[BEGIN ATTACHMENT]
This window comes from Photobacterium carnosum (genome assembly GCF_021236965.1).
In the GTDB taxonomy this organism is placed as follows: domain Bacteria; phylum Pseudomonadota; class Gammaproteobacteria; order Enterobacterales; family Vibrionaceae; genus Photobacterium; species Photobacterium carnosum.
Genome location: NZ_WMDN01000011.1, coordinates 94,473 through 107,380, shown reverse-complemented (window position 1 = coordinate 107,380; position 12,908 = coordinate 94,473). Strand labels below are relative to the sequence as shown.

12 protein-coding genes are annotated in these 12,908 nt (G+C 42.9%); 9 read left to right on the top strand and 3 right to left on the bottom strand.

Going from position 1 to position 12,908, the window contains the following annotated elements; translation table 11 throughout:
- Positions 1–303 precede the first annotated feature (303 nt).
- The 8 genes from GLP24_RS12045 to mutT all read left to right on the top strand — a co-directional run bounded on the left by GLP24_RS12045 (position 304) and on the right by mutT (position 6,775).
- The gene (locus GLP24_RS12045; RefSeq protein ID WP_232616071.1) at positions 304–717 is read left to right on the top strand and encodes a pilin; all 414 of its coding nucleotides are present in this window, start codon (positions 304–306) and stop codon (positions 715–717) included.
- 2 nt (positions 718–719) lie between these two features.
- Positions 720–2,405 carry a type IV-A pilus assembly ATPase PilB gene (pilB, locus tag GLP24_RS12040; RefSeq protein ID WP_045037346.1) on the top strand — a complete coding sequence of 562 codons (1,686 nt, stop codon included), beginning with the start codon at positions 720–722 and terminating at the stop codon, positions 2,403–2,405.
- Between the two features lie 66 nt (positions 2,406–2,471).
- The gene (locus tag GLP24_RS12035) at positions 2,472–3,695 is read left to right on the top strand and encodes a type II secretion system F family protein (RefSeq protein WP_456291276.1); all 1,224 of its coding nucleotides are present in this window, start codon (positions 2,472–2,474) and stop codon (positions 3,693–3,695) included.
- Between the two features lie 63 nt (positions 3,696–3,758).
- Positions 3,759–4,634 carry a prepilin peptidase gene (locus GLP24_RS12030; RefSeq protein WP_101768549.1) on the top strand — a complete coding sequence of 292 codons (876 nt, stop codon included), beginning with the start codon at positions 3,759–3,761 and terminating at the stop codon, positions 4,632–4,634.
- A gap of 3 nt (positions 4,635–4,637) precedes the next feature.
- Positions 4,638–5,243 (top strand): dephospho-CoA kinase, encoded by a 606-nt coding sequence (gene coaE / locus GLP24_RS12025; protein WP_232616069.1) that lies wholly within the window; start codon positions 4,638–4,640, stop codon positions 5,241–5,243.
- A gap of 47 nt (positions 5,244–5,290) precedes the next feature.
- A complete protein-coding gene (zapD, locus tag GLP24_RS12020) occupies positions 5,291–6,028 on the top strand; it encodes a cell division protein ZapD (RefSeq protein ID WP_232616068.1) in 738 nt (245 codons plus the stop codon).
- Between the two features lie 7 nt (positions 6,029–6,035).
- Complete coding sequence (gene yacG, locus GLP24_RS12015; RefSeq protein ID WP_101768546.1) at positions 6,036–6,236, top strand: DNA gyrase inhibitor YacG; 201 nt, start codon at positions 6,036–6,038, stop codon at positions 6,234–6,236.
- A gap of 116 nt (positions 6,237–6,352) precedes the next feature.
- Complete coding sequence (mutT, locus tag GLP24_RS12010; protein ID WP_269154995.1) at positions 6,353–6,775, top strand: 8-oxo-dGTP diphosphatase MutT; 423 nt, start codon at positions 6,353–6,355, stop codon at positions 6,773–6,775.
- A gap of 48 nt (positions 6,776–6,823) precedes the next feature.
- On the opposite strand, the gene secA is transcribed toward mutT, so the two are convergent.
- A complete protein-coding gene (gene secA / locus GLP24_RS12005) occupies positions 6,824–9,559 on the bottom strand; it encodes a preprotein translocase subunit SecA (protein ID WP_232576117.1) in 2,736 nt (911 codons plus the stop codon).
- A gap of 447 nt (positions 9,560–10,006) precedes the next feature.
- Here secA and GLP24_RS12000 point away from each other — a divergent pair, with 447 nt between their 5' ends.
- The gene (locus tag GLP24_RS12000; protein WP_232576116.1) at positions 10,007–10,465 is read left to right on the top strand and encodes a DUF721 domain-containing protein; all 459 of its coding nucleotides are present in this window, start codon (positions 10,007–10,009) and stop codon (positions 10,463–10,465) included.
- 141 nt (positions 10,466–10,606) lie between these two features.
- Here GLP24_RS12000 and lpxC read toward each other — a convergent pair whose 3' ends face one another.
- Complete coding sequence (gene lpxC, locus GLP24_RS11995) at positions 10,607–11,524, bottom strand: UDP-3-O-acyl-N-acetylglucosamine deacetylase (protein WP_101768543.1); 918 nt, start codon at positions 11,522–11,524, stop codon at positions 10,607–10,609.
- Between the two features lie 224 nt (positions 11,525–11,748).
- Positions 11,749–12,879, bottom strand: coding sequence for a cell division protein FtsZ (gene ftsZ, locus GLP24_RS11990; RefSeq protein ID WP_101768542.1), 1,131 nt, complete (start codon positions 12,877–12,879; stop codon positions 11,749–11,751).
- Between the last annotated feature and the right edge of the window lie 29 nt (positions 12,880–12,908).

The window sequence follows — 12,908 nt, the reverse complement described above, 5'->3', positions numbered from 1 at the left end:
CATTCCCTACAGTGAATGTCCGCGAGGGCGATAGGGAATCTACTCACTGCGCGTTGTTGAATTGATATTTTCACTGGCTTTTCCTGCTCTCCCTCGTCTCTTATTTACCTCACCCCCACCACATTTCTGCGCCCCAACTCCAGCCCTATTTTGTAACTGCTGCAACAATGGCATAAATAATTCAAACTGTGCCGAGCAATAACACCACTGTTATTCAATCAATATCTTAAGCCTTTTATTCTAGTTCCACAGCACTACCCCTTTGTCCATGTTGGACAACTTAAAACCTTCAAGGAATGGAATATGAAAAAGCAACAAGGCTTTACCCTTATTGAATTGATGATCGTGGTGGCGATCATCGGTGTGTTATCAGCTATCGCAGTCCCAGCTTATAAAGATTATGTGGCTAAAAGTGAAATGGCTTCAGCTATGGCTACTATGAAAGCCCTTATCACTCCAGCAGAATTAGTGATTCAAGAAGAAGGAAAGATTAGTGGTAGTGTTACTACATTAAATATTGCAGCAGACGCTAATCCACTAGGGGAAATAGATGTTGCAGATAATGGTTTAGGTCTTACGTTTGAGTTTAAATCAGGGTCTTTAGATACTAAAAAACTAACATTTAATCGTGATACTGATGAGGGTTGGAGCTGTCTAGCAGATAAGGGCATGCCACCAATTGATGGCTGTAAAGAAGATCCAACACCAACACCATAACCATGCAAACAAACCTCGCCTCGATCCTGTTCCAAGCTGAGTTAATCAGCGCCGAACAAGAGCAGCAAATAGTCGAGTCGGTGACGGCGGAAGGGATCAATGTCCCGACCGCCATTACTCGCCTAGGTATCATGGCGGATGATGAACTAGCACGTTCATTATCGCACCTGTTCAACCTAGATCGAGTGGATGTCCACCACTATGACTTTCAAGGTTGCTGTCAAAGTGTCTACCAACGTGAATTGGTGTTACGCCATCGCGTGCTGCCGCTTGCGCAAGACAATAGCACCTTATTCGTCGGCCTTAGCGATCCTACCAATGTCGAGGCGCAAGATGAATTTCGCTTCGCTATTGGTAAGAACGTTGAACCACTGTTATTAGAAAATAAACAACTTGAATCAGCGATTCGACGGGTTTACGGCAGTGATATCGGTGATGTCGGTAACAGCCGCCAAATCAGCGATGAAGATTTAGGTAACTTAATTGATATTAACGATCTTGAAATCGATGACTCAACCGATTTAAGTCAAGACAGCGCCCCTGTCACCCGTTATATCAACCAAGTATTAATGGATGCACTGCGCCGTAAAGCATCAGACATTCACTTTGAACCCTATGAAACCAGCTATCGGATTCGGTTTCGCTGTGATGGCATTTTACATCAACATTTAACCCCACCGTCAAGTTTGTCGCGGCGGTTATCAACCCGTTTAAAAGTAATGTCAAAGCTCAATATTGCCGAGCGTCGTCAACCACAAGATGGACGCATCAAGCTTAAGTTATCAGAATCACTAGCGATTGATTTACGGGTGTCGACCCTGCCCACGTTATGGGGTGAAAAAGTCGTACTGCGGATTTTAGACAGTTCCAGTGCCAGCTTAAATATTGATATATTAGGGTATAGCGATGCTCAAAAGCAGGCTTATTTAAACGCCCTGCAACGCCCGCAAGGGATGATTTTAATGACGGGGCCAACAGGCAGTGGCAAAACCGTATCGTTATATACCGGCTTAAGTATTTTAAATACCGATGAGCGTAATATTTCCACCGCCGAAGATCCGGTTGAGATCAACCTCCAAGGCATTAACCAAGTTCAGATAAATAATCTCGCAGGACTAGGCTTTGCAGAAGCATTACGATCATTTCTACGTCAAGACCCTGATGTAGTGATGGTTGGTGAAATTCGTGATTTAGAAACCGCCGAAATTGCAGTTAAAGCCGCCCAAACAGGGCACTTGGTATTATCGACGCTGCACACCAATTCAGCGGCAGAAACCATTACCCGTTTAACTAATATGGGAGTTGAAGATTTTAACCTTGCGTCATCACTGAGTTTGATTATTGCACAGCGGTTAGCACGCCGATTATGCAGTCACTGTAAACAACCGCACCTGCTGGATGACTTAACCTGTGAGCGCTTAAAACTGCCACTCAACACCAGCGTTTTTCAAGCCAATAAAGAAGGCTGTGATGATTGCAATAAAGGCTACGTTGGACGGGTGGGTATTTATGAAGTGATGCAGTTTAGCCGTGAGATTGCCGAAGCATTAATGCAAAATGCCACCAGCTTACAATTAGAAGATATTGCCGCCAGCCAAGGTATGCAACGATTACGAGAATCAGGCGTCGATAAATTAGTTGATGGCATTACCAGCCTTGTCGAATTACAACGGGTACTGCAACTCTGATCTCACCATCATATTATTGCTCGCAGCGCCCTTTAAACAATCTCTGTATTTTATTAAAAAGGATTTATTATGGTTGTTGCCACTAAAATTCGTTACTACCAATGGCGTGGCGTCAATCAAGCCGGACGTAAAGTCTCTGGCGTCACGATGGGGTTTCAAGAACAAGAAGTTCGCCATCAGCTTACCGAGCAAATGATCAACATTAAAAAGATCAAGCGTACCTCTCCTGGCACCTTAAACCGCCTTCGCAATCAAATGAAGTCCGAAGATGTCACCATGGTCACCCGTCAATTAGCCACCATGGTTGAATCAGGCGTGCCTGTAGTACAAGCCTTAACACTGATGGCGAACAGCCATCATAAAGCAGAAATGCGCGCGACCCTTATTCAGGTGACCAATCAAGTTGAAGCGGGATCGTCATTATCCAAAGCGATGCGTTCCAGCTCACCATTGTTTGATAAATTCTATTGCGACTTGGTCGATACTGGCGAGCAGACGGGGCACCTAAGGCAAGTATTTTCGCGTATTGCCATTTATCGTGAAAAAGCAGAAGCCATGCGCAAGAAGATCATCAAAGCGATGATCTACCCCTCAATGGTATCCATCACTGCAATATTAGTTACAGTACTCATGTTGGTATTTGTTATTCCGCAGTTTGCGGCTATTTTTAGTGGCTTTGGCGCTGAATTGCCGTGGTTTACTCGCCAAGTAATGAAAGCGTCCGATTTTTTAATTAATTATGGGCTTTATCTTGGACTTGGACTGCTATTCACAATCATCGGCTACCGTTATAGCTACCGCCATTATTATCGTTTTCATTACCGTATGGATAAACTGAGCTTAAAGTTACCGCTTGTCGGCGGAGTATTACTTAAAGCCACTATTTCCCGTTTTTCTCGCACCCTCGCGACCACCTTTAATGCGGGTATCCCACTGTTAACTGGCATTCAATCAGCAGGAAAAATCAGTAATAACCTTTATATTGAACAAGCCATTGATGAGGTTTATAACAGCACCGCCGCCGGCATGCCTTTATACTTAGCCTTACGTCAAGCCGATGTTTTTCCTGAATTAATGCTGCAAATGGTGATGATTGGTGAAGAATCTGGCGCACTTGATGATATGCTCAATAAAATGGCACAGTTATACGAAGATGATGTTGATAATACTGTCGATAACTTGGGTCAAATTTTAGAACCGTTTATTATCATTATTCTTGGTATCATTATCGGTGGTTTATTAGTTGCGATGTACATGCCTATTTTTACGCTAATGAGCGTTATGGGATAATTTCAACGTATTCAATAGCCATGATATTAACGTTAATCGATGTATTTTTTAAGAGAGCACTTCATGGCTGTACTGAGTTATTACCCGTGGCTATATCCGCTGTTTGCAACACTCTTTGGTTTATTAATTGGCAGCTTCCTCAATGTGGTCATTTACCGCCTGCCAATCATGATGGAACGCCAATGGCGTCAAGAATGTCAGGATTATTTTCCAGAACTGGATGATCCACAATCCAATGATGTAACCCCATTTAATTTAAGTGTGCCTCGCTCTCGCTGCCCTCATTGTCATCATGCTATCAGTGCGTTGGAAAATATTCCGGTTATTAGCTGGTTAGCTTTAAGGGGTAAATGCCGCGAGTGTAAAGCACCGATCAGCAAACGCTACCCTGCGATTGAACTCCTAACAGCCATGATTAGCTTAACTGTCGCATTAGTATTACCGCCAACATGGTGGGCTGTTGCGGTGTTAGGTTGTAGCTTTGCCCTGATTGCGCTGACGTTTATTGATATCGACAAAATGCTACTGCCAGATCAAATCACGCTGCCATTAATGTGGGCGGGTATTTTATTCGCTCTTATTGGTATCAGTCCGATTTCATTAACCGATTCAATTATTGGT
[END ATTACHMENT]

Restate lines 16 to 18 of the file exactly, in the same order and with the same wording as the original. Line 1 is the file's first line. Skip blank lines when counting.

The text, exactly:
- Positions 4,638–5,243 (top strand): dephospho-CoA kinase, encoded by a 606-nt coding sequence (gene coaE / locus GLP24_RS12025; protein WP_232616069.1) that lies wholly within the window; start codon positions 4,638–4,640, stop codon positions 5,241–5,243.
- A gap of 47 nt (positions 5,244–5,290) precedes the next feature.
- A complete protein-coding gene (zapD, locus tag GLP24_RS12020) occupies positions 5,291–6,028 on the top strand; it encodes a cell division protein ZapD (RefSeq protein ID WP_232616068.1) in 738 nt (245 codons plus the stop codon).